Below is an email from the Texas Department of State Health Services in response to a raw milk customer’s inquiry about the legality of raw milk distribution in 2013. We have highlighted specific statements.
From: McCreary,Dan (DSHS)
Sent: Friday, November 22, 2013 11:06 AM
To: [name redacted]
Subject: RE: Raw milk “distribution”
Ms. _______ We received the following questions from you:
Question 1 (November 19, 10:58 am): “Why is it illegal for a co-op member (me) to pick up other co-op members orders when I travel to Grandview and pass them out to them after I return to Fort Worth?”
Question 2 (November 19, 3:35 pm): I purchase dairy products at one or more raw milk dairies. The dairies do not deliver to my address. On occasion a co-op member will bring my order, and possibly others up to this area. I do not purchase and distribute raw dairy. I occasionally host for dairy and/or other products and serve as a collective pickup site for friends and other co-op acquaintances.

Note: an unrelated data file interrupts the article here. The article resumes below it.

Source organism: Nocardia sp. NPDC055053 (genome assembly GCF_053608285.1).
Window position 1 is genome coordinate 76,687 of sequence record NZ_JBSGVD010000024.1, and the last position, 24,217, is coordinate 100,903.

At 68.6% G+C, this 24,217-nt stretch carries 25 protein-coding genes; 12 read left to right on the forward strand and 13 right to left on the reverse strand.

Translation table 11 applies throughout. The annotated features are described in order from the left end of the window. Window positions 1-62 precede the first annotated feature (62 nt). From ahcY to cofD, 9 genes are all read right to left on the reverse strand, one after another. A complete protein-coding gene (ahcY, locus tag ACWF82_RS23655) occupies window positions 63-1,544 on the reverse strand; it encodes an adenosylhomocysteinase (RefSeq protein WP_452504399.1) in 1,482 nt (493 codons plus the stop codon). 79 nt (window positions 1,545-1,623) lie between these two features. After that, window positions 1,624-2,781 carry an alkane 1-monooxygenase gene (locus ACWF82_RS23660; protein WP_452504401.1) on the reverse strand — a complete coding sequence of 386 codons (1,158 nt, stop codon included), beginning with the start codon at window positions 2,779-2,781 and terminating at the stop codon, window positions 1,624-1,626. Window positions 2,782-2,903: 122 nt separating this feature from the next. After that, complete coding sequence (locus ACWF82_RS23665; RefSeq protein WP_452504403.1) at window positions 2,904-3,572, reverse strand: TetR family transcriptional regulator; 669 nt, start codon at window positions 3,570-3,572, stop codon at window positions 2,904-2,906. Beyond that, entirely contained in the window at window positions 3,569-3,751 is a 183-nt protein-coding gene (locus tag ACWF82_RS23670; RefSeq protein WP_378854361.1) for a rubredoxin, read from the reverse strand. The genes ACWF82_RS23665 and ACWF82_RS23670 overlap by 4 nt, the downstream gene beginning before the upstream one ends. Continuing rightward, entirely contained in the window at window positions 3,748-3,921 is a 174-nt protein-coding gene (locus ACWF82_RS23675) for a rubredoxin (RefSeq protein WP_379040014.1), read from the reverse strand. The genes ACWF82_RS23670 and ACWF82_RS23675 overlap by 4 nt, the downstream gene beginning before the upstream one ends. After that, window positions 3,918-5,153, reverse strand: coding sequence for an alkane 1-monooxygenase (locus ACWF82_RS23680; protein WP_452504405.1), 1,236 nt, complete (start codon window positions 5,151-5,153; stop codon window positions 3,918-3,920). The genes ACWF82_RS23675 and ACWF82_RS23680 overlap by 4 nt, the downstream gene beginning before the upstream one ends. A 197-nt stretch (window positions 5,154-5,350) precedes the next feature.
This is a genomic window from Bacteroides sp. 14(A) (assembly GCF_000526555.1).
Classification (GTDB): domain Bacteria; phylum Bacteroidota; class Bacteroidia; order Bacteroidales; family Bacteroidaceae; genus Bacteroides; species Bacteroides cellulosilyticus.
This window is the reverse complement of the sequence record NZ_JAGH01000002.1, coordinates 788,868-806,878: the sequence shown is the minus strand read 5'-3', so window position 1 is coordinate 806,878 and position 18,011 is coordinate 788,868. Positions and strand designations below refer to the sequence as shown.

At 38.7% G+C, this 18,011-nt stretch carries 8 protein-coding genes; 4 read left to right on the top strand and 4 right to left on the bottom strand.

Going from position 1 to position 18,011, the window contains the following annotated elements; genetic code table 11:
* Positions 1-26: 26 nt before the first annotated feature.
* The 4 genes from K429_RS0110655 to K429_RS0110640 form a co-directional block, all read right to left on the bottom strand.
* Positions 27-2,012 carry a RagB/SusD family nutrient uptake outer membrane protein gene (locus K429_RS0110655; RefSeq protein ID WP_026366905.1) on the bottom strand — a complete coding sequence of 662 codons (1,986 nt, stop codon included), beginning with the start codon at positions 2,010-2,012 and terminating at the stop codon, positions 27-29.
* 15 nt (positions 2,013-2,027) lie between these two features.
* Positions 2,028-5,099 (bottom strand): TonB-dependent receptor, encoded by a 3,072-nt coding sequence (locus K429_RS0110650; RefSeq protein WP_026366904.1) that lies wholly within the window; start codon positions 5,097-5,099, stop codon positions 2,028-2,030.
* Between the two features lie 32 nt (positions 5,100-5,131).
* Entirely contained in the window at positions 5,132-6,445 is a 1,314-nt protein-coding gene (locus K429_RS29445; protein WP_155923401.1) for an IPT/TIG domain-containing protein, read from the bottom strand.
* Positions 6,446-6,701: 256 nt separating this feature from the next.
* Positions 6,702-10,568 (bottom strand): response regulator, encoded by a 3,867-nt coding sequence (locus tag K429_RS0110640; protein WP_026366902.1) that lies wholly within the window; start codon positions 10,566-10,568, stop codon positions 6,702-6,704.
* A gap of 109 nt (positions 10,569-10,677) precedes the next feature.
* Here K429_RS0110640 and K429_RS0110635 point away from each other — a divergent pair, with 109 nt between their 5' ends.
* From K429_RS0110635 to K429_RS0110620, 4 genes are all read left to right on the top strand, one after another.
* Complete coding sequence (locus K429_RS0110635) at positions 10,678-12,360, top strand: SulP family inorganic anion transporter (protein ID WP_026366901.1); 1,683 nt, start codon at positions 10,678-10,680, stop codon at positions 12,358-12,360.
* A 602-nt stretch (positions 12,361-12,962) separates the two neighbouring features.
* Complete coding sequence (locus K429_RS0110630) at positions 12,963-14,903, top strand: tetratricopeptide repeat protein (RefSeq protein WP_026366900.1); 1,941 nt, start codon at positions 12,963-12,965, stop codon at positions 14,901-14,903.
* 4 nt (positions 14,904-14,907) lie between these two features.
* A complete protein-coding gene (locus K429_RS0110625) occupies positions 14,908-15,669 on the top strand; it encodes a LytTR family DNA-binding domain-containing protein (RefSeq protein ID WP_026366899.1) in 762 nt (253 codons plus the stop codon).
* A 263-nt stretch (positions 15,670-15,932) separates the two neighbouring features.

Please give me, in writing, what the state law says that inhibits me from hosting a pickup site for customers that have already purchased at the farm so that I can show it to the City of Fort Worth tomorrow.
DSHS Response: It is not a violation of state regulations for a dairy customer to purchase raw milk from a farmer at the farm for themselves and for others as you indicate you are doing for your COOP (and other members may do for you). It also is not a violation of state regulations for you to deliver that milk to other COOP members or to have them pick it up from you. However, you are asking DSHS to clarify the permissiveness of this activity within the jurisdiction of the city of Fort Worth. We cannot do that. Local jurisdictions may have stricter standards in adopted local ordinances. So, you really need to work with the City of Fort Worth to clarify their requirements for the activities you are conducting.
A little more information that may be helpful: Texas Milk and Dairy regulations specifically prohibit the sale (including delivery) of raw milk off of the farm by a dairy. The purpose of this was so that customers could actually see the condition of the dairy. As long as the dairy is not delivering raw milk to you, then the dairy is not in violation of their state permit.
We apologize for not responding more quickly. We were receiving a lot of information and inquiries from a number of fronts and wanted to be sure we provided you with an accurate response.
Daniel McCreary, Manager
Policy, Standards, and Quality Assurance Unit